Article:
Watercolors are a whole different beast, bursting with vibrant colors and the magic of wet-on-wet washes. But before you unleash your inner Monet, let’s talk tools – the essential weapons in your watercolor arsenal.
Tubes vs. Pans
Watercolour paints come in two main forms: tubes and pans. Pans are like the ultimate travel buddies, tucked away in neat little boxes, always ready for action. They last surprisingly long, even with heavy use. Tubes, on the other hand, are the lone wolves, needing their separate case and a bit of squeezing to share their colour magic.
Whichever team you choose, remember one golden rule: artist quality only! It might seem pricier, but trust me, those rich, pigment-packed colours are worth every penny. They’ll blend like a dream, letting you create washes that shimmer and glow.
Brushes: Finding Your Perfect Tools
Watercolour brushes are like your artistic extensions, so finding the right ones is key. They come in all shapes, sizes, and hair types, but let’s focus on the big three:
- Rounds: Your go-to guy for delicate details and smooth washes. Think of them as the Swiss Army knives of the brush world.
- Flats: These broad-shouldered buddies excel at laying down even washes and covering large areas. Perfect for dreamy skies and dramatic landscapes.
- Mops: Imagine a fluffy cloud that holds tons of colour. That’s a mop brush! They’re ideal for creating soft textures and dreamy gradients.
As for hair, you’ve got three main choices
- Sable: The king of the castle, known for their amazing springiness and color-carrying capacity. They’re like luxury cars for your art but be prepared to treat them with care.
- Synthetic: Don’t underestimate these workhorses! They mimic many of Sable’s qualities at a fraction of the cost. Perfect for beginners and budget-conscious artists.
- Squirrel: Think of them as the gentle giants of the brush world. They hold tons of colour and are super soft, making them ideal for big, fluffy washes.
Other Mark-Making Marvels With Watercolours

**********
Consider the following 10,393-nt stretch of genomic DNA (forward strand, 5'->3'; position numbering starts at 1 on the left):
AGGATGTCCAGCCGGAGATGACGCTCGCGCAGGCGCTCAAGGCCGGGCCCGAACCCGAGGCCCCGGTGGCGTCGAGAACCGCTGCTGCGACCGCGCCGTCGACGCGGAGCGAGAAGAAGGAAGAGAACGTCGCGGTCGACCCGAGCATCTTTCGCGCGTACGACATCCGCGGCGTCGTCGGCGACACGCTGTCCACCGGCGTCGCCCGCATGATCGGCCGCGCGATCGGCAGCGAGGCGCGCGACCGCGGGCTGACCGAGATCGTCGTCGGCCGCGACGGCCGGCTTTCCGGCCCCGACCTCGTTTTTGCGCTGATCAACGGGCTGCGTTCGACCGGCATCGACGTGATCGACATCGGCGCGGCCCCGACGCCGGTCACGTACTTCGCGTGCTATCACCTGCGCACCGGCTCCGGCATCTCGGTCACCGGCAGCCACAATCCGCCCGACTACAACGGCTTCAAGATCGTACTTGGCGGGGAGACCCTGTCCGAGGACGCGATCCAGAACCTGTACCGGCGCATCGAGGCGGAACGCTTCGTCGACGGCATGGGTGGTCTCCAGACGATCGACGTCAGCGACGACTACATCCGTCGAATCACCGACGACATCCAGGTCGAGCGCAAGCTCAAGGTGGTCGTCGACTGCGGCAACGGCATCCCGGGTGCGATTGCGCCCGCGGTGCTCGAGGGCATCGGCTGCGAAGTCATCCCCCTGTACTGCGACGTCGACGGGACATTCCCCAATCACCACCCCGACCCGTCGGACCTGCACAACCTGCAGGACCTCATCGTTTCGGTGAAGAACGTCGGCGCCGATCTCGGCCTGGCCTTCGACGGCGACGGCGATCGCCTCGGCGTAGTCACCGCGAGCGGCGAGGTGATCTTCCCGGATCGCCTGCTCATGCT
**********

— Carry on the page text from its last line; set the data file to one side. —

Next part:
- Sponges: Add texture and unexpected patterns with a gentle dab.
- Toothbrushes: Splatter, flick, and create tiny details with these spiky wonders.
- Cotton buds: Perfect for tiny corrections and reaching those tricky corners.
- Bubble wrap, cling film: Create unique textures by pressing them onto the wet paint.
- Sea salt: Sprinkle some on wet washes for a mesmerizing granulation effect.
- Spray bottle: Keep your paper damp and create dreamy drips with a gentle mist.
- Small palette knife: Lift colour, scrape off stubborn paint, and mix on a small scale.
- Wax: Resist the flow of paint and create cool patterns with this magic barrier.
Paper: Where Your Watercolour Come Alive!
Watercolors deserve a stage that does them justice, and that’s where paper comes in. Most watercolorists paint on white paper, which allows the colours to shine in all their glory. But there are different textures to choose from:
Hot pressed: Super smooth, ideal for botanical illustrations and intricate details. Think of it as a blank canvas for your inner miniaturist.
Cold pressed: Has a subtle, natural texture, perfect for most styles. It’s like the middle child of the paper world, not too rough, not too smooth.
Rough: This one’s got a serious personality, with a bumpy texture that grabs onto the paint and creates interesting effects. Perfect for bold, expressive strokes.
And don’t forget about weight! It’s like the paper’s muscle mass, and it determines if you need to stretch it before painting. Thin papers (around 160gsm) might buckle under the weight of wet washes, while thick ones (400gsm+) can handle heavier washes.
Bonus Tip: Most watercolor papers have a watermark on one side. That’s your cue! That’s the side you paint on. Remember, the most important tool is you and your creativity! Don’t be afraid to experiment, mix colors like a mad scientist, and have fun!
About The Author
Wildlife artist and illustrator, Annie Dalton is fueled by a love for nature and fun stories. Inspired by classics, folklore, and a dash of humor, I hand-draw animals with traditional techniques (pencils, ink, watercolors) in both whimsical and conceptual styles.